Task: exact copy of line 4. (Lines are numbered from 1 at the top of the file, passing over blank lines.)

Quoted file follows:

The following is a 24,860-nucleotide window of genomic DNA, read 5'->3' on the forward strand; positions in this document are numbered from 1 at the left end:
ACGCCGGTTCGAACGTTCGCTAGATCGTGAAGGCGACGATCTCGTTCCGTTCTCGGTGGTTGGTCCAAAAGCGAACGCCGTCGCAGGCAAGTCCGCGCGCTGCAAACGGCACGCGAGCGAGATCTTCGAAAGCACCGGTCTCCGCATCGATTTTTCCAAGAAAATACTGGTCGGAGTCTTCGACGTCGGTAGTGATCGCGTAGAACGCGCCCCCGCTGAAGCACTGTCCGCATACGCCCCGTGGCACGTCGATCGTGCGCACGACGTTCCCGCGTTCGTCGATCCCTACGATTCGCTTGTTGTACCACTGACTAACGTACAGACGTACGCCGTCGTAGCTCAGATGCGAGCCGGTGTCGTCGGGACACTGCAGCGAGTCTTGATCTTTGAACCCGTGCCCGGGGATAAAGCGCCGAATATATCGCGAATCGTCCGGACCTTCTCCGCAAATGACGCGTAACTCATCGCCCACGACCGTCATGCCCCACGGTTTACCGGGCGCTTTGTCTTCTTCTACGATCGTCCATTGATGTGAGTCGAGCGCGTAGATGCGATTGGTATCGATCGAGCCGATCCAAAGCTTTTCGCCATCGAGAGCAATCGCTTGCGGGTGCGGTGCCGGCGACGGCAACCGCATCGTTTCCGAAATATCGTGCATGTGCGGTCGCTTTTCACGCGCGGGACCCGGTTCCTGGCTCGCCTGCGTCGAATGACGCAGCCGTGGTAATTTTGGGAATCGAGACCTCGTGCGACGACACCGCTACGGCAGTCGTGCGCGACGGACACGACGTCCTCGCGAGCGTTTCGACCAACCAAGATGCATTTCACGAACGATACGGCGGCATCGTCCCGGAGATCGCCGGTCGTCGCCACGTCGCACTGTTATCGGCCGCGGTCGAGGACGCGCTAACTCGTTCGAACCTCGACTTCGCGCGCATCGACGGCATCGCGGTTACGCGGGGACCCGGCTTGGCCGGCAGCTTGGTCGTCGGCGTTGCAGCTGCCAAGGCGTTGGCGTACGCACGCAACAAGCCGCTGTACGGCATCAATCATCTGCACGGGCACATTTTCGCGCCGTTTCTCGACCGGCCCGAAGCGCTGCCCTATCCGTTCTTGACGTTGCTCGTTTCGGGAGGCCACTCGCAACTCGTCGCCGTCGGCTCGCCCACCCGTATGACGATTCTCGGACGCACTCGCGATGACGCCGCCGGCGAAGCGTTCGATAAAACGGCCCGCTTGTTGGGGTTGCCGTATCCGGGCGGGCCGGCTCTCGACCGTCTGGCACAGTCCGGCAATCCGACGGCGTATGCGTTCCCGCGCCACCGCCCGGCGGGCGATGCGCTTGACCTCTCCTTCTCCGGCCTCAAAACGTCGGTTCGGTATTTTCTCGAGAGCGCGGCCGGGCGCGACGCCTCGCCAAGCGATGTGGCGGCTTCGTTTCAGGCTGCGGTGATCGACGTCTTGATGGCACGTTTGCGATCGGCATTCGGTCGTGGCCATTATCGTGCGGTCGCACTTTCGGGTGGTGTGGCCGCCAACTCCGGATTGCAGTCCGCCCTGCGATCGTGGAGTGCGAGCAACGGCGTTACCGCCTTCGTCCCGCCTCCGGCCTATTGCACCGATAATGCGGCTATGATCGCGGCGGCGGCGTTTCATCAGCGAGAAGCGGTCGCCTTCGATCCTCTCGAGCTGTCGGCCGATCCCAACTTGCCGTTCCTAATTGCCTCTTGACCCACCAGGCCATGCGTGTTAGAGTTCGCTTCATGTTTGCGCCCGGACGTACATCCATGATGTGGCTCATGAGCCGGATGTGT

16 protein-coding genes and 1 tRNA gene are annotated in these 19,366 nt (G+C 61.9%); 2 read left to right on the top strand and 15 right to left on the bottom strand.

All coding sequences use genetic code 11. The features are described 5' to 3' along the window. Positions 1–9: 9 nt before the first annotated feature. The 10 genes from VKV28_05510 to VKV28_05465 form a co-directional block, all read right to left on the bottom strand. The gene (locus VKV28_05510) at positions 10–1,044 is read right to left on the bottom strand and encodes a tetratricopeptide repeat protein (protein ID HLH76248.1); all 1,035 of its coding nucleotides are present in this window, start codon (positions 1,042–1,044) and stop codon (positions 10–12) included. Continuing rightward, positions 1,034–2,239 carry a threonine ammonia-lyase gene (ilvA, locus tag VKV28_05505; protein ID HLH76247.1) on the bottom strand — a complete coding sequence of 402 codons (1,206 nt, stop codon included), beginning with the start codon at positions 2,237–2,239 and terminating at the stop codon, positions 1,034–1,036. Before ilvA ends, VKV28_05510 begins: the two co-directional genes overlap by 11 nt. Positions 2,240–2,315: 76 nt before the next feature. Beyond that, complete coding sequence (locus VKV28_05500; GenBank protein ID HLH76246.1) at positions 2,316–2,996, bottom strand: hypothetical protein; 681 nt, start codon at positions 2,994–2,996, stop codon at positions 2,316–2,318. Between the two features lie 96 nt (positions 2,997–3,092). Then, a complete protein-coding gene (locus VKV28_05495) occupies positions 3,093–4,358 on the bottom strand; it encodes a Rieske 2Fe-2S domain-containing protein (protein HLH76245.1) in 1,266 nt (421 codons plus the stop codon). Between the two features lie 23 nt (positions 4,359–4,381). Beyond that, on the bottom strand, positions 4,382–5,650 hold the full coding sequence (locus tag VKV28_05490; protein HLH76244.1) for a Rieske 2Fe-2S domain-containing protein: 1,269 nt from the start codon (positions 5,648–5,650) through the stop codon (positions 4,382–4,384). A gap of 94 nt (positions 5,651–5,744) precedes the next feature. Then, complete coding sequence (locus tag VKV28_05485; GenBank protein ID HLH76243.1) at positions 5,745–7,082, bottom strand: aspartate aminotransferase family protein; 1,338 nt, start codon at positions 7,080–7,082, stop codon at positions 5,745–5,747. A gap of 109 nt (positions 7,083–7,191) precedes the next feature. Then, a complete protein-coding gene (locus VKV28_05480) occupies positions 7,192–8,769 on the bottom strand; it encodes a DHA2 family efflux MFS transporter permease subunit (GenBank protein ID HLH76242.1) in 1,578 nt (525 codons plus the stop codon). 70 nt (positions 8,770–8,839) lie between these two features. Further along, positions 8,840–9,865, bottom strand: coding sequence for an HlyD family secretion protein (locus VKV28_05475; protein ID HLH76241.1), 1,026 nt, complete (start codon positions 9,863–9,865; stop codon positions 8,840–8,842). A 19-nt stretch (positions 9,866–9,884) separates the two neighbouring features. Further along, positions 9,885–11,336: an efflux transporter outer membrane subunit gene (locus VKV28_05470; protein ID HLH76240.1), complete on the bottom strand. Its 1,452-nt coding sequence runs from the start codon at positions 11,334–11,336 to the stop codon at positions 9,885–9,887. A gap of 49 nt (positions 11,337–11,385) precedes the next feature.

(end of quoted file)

All coding sequences use genetic code 11. The features are described 5' to 3' along the window. Positions 1–9: 9 nt before the first annotated feature. The 10 genes from VKV28_05510 to VKV28_05465 form a co-directional block, all read right to left on the bottom strand. The gene (locus VKV28_05510) at positions 10–1,044 is read right to left on the bottom strand and encodes a tetratricopeptide repeat protein (protein ID HLH76248.1); all 1,035 of its coding nucleotides are present in this window, start codon (positions 1,042–1,044) and stop codon (positions 10–12) included. Continuing rightward, positions 1,034–2,239 carry a threonine ammonia-lyase gene (ilvA, locus tag VKV28_05505; protein ID HLH76247.1) on the bottom strand — a complete coding sequence of 402 codons (1,206 nt, stop codon included), beginning with the start codon at positions 2,237–2,239 and terminating at the stop codon, positions 1,034–1,036. Before ilvA ends, VKV28_05510 begins: the two co-directional genes overlap by 11 nt. Positions 2,240–2,315: 76 nt before the next feature. Beyond that, complete coding sequence (locus VKV28_05500; GenBank protein ID HLH76246.1) at positions 2,316–2,996, bottom strand: hypothetical protein; 681 nt, start codon at positions 2,994–2,996, stop codon at positions 2,316–2,318. Between the two features lie 96 nt (positions 2,997–3,092). Then, a complete protein-coding gene (locus VKV28_05495) occupies positions 3,093–4,358 on the bottom strand; it encodes a Rieske 2Fe-2S domain-containing protein (protein HLH76245.1) in 1,266 nt (421 codons plus the stop codon). Between the two features lie 23 nt (positions 4,359–4,381). Beyond that, on the bottom strand, positions 4,382–5,650 hold the full coding sequence (locus tag VKV28_05490; protein HLH76244.1) for a Rieske 2Fe-2S domain-containing protein: 1,269 nt from the start codon (positions 5,648–5,650) through the stop codon (positions 4,382–4,384). A gap of 94 nt (positions 5,651–5,744) precedes the next feature. Then, complete coding sequence (locus tag VKV28_05485; GenBank protein ID HLH76243.1) at positions 5,745–7,082, bottom strand: aspartate aminotransferase family protein; 1,338 nt, start codon at positions 7,080–7,082, stop codon at positions 5,745–5,747. A gap of 109 nt (positions 7,083–7,191) precedes the next feature. Then, a complete protein-coding gene (locus VKV28_05480) occupies positions 7,192–8,769 on the bottom strand; it encodes a DHA2 family efflux MFS transporter permease subunit (GenBank protein ID HLH76242.1) in 1,578 nt (525 codons plus the stop codon). 70 nt (positions 8,770–8,839) lie between these two features. Further along, positions 8,840–9,865, bottom strand: coding sequence for an HlyD family secretion protein (locus VKV28_05475; protein ID HLH76241.1), 1,026 nt, complete (start codon positions 9,863–9,865; stop codon positions 8,840–8,842). A 19-nt stretch (positions 9,866–9,884) separates the two neighbouring features. Further along, positions 9,885–11,336: an efflux transporter outer membrane subunit gene (locus VKV28_05470; protein ID HLH76240.1), complete on the bottom strand. Its 1,452-nt coding sequence runs from the start codon at positions 11,334–11,336 to the stop codon at positions 9,885–9,887. A gap of 49 nt (positions 11,337–11,385) precedes the next feature.